From the Earth Sciences Library at UC Berkeley.
The Center for Land Use Interpretation folks are like rangers of our post-urban and industrial world. Their website offers pointers for modern explorers looking to find the arteries and veins, some still in use, some abandoned, where our fuel, waste, and basic resources have traveled in and out of our communities. Their book, Back to the Bay Exploring the Margins of the San Francisco Bay Region maps the San Francisco, San Pablo, and Suison Bays, using short descriptions and ground level and aerial photos to follow the line where the water meets the land. As you read you'll learn quickly that our coastal area is dominated by a surprising number of sewage treatment plants, salt harvesting ponds, oil refineries, pit mines, and more sewage treatment plants. I found myself a little heartbroken by the amount of shit (and more toxic chemicals) that we pour into our bay from every direction. But the book also suggests the transformation possible in the many places where former toxic industries like explosive and pesticide production have disappeared and the land is turning back into marshes and wilds. (Of course that transformation is bittersweet as well – the jobs that went with those industries have disappeared too, leaving a huge community of underemployed poor people here in the Bay Area. And those toxic industries haven't disappeared – they've simply moved to places in the world with less environmental regulation.)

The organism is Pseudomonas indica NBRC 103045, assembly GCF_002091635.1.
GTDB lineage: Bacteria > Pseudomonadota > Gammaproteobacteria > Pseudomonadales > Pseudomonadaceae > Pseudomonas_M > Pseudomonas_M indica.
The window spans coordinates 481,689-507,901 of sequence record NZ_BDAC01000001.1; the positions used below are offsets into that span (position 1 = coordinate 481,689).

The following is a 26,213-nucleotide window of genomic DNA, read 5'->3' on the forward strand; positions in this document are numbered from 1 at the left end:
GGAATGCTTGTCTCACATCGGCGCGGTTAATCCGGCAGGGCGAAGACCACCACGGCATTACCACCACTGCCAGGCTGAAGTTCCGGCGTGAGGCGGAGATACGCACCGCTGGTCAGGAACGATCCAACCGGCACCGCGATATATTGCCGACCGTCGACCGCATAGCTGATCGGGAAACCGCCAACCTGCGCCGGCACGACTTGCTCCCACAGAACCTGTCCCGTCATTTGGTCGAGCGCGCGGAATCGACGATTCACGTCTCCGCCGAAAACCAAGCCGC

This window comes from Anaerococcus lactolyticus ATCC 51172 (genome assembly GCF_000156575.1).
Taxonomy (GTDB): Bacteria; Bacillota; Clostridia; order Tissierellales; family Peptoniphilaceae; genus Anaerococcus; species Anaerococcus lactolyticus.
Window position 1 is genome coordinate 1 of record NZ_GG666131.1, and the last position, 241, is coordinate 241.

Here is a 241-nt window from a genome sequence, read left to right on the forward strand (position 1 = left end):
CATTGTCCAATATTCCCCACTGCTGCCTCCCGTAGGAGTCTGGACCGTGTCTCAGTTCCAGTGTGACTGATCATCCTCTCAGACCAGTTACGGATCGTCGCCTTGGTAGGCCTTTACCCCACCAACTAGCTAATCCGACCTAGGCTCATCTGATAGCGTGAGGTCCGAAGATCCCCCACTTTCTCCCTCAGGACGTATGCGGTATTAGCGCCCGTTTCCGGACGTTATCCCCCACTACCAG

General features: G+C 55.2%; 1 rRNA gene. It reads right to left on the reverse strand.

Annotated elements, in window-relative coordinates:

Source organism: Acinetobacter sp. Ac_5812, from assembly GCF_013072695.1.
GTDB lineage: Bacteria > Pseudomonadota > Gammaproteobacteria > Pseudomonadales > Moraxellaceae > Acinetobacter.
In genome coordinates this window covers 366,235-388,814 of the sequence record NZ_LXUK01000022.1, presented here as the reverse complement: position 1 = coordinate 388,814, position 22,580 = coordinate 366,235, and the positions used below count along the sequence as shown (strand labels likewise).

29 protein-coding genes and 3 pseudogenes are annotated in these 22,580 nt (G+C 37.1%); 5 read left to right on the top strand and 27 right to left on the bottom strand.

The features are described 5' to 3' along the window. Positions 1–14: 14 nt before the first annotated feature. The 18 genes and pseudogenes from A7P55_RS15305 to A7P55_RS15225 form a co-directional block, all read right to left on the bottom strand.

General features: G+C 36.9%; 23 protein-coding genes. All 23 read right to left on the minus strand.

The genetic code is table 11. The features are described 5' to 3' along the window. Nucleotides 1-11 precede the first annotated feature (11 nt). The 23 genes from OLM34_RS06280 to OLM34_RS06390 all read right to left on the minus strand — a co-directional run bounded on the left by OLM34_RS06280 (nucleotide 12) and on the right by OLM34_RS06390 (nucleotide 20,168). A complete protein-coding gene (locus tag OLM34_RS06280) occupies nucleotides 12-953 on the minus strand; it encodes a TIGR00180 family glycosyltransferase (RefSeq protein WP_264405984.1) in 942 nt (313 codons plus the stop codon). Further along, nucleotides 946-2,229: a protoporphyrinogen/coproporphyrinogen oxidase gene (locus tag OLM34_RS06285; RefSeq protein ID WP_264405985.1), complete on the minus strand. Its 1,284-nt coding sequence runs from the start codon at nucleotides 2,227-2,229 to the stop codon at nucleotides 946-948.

In any case, this book (which was apparently created to accompany an exhibit at the Yerba Buena Center) is an excellent guide to the parts of the Bay Area that hide in plain view. Keep it in your glove compartment or carry it in your panniers.